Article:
Study: Women with disabling back pain face increased risk of death
A study from the Cambridge City over-75s Cohort suggests that disabling back pain puts women in their 70s at an increased risk of death.
The researchers, led by Rachael Docking, say these findings confirm those from other studies of working age people, indicating a relationship between back pain and increased mortality.
They also present new data to suggest this association may be limited to disabling pain that is specific to women.
Comprehensive data on back pain and the degree to which it affected daily life for 1174 participants, who were at least 75 years of age ,was collected.
Back pain was considered disabling if it had interfered with daily tasks within the preceding month.
The average age of the participants was 85 years and 65% female. Participants answered interviewer-administered questions on back pain and were followed up until death.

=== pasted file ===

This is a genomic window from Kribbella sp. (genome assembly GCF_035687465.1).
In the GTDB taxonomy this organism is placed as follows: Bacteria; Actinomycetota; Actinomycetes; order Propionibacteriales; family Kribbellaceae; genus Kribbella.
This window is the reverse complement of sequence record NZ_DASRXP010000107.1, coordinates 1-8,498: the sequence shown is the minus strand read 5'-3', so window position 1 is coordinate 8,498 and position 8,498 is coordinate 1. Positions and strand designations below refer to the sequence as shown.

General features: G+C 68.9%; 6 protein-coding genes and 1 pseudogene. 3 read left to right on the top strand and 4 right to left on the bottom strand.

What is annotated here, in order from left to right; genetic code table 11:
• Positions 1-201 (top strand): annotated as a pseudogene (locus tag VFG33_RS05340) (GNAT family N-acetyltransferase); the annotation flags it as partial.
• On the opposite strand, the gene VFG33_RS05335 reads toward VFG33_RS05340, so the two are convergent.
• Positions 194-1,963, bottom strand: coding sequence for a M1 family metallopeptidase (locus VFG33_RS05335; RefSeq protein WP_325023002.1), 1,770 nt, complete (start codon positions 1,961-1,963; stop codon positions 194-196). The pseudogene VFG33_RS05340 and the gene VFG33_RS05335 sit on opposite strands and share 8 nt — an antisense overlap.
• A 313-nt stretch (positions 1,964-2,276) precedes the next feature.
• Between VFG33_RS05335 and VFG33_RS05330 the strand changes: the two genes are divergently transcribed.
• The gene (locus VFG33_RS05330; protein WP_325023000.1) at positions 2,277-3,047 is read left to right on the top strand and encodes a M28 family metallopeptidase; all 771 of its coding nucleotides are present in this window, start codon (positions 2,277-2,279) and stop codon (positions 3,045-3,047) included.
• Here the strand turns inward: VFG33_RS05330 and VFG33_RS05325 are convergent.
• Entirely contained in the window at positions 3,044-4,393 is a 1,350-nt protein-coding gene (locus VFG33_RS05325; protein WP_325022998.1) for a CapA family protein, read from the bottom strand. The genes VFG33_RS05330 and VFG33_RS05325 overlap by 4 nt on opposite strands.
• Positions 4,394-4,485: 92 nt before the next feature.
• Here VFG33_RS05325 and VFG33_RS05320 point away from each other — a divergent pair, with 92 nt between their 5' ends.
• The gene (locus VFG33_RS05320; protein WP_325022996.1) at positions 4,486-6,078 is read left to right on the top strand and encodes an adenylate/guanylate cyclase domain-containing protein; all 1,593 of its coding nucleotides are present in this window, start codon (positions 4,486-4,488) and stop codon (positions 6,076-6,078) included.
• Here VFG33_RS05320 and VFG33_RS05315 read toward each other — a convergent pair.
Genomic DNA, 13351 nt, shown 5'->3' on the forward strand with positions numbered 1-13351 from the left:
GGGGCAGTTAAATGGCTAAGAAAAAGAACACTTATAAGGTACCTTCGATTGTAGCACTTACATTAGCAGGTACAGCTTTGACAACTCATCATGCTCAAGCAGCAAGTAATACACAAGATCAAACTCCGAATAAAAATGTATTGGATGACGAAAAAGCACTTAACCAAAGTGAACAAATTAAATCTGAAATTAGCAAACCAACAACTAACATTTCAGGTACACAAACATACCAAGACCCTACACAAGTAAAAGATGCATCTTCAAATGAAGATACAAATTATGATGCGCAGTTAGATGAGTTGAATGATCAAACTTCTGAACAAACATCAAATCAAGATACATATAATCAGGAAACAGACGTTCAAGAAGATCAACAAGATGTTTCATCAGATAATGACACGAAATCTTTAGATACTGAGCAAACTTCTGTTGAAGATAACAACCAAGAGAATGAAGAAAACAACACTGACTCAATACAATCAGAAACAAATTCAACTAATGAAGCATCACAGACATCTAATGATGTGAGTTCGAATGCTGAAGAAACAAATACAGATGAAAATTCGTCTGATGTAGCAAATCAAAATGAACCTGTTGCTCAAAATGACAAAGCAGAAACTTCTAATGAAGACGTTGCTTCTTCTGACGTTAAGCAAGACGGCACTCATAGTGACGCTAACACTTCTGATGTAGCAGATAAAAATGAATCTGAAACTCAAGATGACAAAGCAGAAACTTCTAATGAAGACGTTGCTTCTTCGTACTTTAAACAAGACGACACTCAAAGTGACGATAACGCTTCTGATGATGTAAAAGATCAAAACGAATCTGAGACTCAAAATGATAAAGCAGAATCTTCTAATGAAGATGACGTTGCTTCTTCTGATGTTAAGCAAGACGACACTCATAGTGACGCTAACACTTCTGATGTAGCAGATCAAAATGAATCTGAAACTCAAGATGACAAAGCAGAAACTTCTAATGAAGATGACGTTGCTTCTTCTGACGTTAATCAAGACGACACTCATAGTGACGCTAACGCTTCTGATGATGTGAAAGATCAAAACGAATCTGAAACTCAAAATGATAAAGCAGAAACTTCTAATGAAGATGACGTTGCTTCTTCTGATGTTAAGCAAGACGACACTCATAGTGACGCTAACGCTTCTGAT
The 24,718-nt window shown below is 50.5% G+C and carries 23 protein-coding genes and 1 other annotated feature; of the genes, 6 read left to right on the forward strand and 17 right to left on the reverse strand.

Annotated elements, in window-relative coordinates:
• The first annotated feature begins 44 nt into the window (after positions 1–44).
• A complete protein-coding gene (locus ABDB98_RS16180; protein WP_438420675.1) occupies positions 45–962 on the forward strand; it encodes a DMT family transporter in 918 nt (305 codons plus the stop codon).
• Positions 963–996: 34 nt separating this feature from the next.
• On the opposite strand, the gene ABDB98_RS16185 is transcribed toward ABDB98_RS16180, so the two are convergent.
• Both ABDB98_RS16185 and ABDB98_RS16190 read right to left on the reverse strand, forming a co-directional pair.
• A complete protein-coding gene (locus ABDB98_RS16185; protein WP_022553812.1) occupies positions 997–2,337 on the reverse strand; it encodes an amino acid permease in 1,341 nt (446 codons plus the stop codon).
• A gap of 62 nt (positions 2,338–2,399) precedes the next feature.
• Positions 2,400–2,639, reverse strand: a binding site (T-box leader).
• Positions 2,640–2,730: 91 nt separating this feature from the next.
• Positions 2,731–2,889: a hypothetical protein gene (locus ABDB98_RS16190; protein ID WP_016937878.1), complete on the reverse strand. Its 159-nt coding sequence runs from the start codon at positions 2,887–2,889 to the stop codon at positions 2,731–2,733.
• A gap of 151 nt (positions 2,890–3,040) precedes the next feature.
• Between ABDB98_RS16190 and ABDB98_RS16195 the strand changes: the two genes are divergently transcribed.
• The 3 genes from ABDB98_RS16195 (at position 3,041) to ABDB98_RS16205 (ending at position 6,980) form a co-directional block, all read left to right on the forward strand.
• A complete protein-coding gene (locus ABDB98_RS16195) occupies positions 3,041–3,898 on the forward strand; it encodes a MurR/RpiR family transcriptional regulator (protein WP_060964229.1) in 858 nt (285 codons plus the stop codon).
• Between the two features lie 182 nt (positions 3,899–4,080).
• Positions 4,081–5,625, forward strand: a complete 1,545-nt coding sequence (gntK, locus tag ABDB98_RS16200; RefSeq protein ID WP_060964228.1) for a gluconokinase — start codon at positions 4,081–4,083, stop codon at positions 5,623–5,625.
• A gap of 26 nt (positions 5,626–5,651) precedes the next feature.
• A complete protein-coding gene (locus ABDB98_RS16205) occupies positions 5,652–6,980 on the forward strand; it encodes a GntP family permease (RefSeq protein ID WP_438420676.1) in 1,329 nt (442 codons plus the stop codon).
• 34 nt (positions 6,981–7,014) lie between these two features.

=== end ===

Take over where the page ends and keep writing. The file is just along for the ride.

The date of death was known for 1158 participants, with 15 known to be still living and one un-trackable since moving abroad.
The relationship between back pain and mortality was examined using Cox regression and was adjusted for potential confounding factors. Separate models were computed for men and women.
A significant association was found between disabling pain and mortality. Further, this association was found to vary with sex: women experienced a 40% increase in the risk of mortality associated with disabling back pain (1.4; 1.1–1.9), whereas no such increase was observed for men (1.0; 0.5–1.9). Participants with non-disabling back pain were not at increased risk of mortality.
In the European Journal of Pain, the researchers made note, “[That] chronic or disabling pain may be aetiologically different between men and women.”
They suggest that patients with disabling or chronic pain may have lifestyles characterized by factors that could increase the risk of death, such as lower levels of physical activity, manual work, or poor diet.
Further research needs to be done to investigate the mechanisms underlying the relationship between pain and mortality, as well as to examine the specific conditions causing disabling back pain for secondary prevention.
Help your body function at its best-Drink lots of water, eat well, keep in motion, get adjusted and make sure you get regular spinal maintenance care (just like your car!)